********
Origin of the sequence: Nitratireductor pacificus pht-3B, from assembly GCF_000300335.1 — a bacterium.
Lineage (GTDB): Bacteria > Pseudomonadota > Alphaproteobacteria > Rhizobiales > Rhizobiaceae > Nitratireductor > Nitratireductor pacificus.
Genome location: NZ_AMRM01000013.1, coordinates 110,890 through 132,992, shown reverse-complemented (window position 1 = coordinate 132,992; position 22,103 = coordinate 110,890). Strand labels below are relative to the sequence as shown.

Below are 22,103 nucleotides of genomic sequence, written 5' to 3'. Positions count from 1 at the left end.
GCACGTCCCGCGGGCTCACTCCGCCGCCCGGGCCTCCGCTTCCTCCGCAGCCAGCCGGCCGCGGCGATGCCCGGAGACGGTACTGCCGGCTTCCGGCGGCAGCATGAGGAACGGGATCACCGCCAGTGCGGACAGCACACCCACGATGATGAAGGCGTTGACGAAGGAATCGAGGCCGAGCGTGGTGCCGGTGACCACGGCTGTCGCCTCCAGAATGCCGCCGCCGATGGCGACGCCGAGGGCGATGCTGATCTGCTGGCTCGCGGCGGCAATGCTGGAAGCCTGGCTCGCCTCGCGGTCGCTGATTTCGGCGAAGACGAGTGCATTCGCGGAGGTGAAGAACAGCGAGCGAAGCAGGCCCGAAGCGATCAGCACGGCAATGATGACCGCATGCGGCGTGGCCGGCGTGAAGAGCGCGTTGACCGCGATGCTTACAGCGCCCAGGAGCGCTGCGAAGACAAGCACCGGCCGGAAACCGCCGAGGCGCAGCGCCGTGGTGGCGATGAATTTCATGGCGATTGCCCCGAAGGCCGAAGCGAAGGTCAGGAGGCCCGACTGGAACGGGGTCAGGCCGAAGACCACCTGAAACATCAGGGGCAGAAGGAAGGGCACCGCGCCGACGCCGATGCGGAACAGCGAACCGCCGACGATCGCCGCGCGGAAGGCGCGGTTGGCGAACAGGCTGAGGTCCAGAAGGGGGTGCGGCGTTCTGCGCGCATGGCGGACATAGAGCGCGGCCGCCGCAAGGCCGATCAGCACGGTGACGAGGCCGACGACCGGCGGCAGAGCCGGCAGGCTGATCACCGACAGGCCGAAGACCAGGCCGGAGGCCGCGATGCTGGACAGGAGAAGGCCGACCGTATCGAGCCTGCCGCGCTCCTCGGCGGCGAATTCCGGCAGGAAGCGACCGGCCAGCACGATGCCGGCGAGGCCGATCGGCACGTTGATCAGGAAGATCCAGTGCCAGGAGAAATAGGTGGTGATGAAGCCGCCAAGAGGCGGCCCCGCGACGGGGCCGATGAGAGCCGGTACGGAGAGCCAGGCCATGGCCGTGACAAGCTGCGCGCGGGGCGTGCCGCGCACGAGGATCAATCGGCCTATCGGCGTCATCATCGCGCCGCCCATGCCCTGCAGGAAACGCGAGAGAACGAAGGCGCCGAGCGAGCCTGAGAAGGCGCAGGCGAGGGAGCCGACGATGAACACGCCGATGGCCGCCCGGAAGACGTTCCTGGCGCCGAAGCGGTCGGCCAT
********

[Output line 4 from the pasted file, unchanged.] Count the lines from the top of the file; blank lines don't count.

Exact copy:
Below are 22,103 nucleotides of genomic sequence, written 5' to 3'. Positions count from 1 at the left end.